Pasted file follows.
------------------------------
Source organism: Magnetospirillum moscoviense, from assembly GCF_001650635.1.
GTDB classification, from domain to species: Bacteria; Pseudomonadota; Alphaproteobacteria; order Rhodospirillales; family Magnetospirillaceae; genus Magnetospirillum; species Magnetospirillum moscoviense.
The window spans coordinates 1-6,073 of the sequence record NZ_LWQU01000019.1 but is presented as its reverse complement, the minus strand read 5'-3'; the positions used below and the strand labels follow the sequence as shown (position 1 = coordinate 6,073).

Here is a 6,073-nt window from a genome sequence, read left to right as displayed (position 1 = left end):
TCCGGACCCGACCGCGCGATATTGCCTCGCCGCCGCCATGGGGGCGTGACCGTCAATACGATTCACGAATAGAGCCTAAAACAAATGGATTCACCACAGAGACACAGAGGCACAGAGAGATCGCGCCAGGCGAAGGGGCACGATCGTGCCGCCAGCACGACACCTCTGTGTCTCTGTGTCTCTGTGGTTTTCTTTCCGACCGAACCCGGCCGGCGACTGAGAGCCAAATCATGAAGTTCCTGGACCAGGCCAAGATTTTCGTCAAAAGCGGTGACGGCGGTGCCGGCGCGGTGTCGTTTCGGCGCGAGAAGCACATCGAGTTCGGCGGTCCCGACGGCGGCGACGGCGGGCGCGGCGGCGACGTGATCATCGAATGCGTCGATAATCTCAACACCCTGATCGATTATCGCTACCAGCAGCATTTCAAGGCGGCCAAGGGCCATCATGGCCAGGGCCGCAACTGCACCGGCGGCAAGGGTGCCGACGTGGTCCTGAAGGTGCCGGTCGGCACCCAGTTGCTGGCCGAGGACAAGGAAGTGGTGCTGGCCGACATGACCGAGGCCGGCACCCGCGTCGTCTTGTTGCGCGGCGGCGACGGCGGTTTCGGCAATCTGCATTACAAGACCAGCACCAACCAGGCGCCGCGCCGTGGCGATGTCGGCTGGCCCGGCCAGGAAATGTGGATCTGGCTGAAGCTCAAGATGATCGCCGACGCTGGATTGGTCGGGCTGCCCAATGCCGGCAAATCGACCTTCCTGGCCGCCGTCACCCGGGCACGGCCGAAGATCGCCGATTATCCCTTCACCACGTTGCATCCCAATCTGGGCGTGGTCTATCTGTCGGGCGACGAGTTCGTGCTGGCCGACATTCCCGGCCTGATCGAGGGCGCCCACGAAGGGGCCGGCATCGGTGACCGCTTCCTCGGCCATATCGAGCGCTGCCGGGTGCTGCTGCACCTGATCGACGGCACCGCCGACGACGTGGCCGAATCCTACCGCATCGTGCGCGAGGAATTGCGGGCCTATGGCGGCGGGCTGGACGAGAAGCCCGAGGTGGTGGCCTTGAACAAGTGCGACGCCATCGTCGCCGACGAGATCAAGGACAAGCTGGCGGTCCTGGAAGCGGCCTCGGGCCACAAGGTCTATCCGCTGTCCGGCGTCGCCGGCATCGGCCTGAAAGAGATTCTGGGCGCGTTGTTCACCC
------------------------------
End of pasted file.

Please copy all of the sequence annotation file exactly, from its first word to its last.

Source organism: Magnetospirillum moscoviense, from assembly GCF_001650635.1.
GTDB classification, from domain to species: Bacteria; Pseudomonadota; Alphaproteobacteria; order Rhodospirillales; family Magnetospirillaceae; genus Magnetospirillum; species Magnetospirillum moscoviense.
The window spans coordinates 1-6,073 of the sequence record NZ_LWQU01000019.1 but is presented as its reverse complement, the minus strand read 5'-3'; the positions used below and the strand labels follow the sequence as shown (position 1 = coordinate 6,073).

Here is a 6,073-nt window from a genome sequence, read left to right as displayed (position 1 = left end):
TCCGGACCCGACCGCGCGATATTGCCTCGCCGCCGCCATGGGGGCGTGACCGTCAATACGATTCACGAATAGAGCCTAAAACAAATGGATTCACCACAGAGACACAGAGGCACAGAGAGATCGCGCCAGGCGAAGGGGCACGATCGTGCCGCCAGCACGACACCTCTGTGTCTCTGTGTCTCTGTGGTTTTCTTTCCGACCGAACCCGGCCGGCGACTGAGAGCCAAATCATGAAGTTCCTGGACCAGGCCAAGATTTTCGTCAAAAGCGGTGACGGCGGTGCCGGCGCGGTGTCGTTTCGGCGCGAGAAGCACATCGAGTTCGGCGGTCCCGACGGCGGCGACGGCGGGCGCGGCGGCGACGTGATCATCGAATGCGTCGATAATCTCAACACCCTGATCGATTATCGCTACCAGCAGCATTTCAAGGCGGCCAAGGGCCATCATGGCCAGGGCCGCAACTGCACCGGCGGCAAGGGTGCCGACGTGGTCCTGAAGGTGCCGGTCGGCACCCAGTTGCTGGCCGAGGACAAGGAAGTGGTGCTGGCCGACATGACCGAGGCCGGCACCCGCGTCGTCTTGTTGCGCGGCGGCGACGGCGGTTTCGGCAATCTGCATTACAAGACCAGCACCAACCAGGCGCCGCGCCGTGGCGATGTCGGCTGGCCCGGCCAGGAAATGTGGATCTGGCTGAAGCTCAAGATGATCGCCGACGCTGGATTGGTCGGGCTGCCCAATGCCGGCAAATCGACCTTCCTGGCCGCCGTCACCCGGGCACGGCCGAAGATCGCCGATTATCCCTTCACCACGTTGCATCCCAATCTGGGCGTGGTCTATCTGTCGGGCGACGAGTTCGTGCTGGCCGACATTCCCGGCCTGATCGAGGGCGCCCACGAAGGGGCCGGCATCGGTGACCGCTTCCTCGGCCATATCGAGCGCTGCCGGGTGCTGCTGCACCTGATCGACGGCACCGCCGACGACGTGGCCGAATCCTACCGCATCGTGCGCGAGGAATTGCGGGCCTATGGCGGCGGGCTGGACGAGAAGCCCGAGGTGGTGGCCTTGAACAAGTGCGACGCCATCGTCGCCGACGAGATCAAGGACAAGCTGGCGGTCCTGGAAGCGGCCTCGGGCCACAAGGTCTATCCGCTGTCCGGCGTCGCCGGCATCGGCCTGAAAGAGATTCTGGGCGCGTTGTTCACCC